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Articles by Olli Salminen

Category: Research article

article id 9902, category Research article
Perttu Anttila, Vesa Nivala, Olli Salminen, Markus Hurskainen, Janne Kärki, Tomi J. Lindroos, Antti Asikainen. (2018). Regional balance of forest chip supply and demand in Finland in 2030. Silva Fennica vol. 52 no. 2 article id 9902. https://doi.org/10.14214/sf.9902
Highlights: The impact of increasing forest chip demand in 2030 was analyzed in Finland; Demand of small trees may exceed potential at the national level; Surplus potential will remain in logging residues and stumps; Hot spots of demand call for efficient logistical solutions.

According to the National Energy and Climate Strategy of Finland in 2016, the demand for forest chips, that is, wood chips made of forest biomass directly for energy use, could even double by 2030 compared to the present situation. A spatially explicit impact analysis of regional supply and demand balances for forest chips was carried out. The balances were calculated as the difference between technical harvesting potentials and demand. First, the technical potentials were estimated based on the national forest inventory data. Secondly, three demand scenarios were defined for 2030 and subsequently deducted from the potentials. The results suggested that there would be increasing competition for feedstock in southern and western Finland, whereas in eastern and northern Finland there would still be surplus potential. Moreover, due to the remarkable deficit of small trees in southern Finland, there might be pressure towards using more pulpwood-sized and/or imported wood in energy production. The results also showed that, in particular, large new plants consuming substantial amounts of forest chips could have a significant effect on the regional availability of forest chips. Moreover, with increasing transport distances, new logistical solutions will be needed.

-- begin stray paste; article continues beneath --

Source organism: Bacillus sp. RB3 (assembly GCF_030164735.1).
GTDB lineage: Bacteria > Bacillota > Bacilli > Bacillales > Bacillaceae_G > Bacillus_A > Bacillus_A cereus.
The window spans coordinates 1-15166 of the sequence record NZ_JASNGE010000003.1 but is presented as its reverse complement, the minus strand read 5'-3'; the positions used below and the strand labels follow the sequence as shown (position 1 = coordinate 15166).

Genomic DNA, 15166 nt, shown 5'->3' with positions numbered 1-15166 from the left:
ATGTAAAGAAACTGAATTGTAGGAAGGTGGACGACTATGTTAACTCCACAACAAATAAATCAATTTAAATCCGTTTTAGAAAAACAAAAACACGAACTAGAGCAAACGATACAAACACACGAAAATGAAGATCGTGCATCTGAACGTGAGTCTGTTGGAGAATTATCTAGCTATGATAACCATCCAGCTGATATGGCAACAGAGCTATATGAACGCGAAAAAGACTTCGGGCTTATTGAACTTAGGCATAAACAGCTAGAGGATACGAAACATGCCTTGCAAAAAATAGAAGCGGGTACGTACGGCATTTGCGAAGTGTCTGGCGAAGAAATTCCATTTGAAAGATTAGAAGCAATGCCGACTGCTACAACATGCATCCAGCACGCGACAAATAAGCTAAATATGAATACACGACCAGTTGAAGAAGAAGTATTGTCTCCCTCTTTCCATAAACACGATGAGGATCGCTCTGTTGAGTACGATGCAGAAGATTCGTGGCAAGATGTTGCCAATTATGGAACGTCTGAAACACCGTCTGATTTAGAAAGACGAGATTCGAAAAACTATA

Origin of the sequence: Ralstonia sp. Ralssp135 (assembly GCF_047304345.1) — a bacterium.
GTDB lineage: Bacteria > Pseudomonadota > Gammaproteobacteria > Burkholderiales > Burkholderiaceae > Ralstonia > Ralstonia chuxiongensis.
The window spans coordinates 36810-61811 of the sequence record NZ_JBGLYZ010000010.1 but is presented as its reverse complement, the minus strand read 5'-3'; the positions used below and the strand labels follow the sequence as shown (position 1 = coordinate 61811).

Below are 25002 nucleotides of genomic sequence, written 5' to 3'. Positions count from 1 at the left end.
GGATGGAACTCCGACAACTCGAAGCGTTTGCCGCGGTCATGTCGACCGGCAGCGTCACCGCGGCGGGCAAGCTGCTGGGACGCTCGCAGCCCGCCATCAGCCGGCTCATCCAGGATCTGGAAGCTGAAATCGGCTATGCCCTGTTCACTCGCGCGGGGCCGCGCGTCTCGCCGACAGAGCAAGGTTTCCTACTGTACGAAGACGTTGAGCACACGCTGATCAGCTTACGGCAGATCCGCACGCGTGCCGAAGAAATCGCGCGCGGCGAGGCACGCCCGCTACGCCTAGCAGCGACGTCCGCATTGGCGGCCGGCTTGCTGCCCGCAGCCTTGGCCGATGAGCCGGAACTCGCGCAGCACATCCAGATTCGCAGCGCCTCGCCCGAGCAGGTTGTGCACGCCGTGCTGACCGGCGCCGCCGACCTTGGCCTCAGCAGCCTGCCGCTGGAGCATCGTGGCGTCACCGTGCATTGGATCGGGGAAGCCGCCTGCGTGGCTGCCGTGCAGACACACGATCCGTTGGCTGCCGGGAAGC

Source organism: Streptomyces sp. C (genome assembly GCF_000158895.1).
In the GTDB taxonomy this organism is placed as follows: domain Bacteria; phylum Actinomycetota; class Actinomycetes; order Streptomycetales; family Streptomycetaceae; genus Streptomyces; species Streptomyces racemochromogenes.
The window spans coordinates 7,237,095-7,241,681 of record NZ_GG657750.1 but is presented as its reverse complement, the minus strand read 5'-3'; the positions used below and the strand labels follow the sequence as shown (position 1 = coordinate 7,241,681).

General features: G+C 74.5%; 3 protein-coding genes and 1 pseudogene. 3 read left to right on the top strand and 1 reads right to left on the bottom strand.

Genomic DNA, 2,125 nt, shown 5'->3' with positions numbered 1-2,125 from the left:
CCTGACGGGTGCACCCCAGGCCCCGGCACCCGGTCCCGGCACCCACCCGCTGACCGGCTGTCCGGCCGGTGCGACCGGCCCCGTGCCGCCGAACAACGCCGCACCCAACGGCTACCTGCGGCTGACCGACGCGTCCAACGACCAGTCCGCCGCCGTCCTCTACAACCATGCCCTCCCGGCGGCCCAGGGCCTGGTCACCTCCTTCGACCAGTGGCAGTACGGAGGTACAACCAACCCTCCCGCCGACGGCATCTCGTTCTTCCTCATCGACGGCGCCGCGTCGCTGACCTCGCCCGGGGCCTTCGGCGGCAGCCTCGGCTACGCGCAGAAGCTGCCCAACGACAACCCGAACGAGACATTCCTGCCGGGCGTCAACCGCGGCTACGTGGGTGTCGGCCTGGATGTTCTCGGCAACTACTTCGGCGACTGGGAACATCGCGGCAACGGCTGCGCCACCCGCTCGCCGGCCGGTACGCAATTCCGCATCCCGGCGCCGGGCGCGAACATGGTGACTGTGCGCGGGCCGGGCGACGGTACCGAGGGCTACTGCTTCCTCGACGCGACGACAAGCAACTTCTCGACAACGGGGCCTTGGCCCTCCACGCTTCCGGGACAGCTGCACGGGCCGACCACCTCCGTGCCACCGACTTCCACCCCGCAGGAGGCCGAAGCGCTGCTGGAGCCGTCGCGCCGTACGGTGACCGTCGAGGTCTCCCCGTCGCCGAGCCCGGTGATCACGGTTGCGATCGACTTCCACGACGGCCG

• Anttila, Natural Resources Institute Finland (Luke), Yliopistokatu 6, FI-80100 Joensuu, Finland ORCID ID: http://orcid.org/0000-0002-6131-392X E-mail: perttu.anttila@luke.fi (email)
  • Nivala, Natural Resources Institute Finland (Luke), Eteläranta 55, FI-96300 Rovaniemi, Finland ORCID ID:E-mail: vesa.nivala@luke.fi
  • Salminen, Natural Resources Institute Finland (Luke), Latokartanonkaari 9, FI-00790 Helsinki, Finland ORCID ID:E-mail: olli.salminen@luke.fi
  • Hurskainen, VTT Technical Research Centre of Finland Ltd, Koivurannantie 1, FI-40400 Jyväskylä, Finland ORCID ID:E-mail: markus.hurskainen@vtt.fi
  • Kärki, VTT Technical Research Centre of Finland Ltd, Koivurannantie 1, FI-40400 Jyväskylä, Finland ORCID ID:E-mail: janne.karki@vtt.fi
  • Lindroos, VTT Technical Research Centre of Finland Ltd, Vuorimiehentie 3 (Espoo), P.O. Box 1000, FI-02044 VTT, Finland ORCID ID:E-mail: tomi.j.lindroos@vtt.fi
  • Asikainen, Natural Resources Institute Finland (Luke), Yliopistokatu 6, FI-80100 Joensuu, Finland ORCID ID:E-mail: antti.asikainen@luke.fi
article id 636, category Research article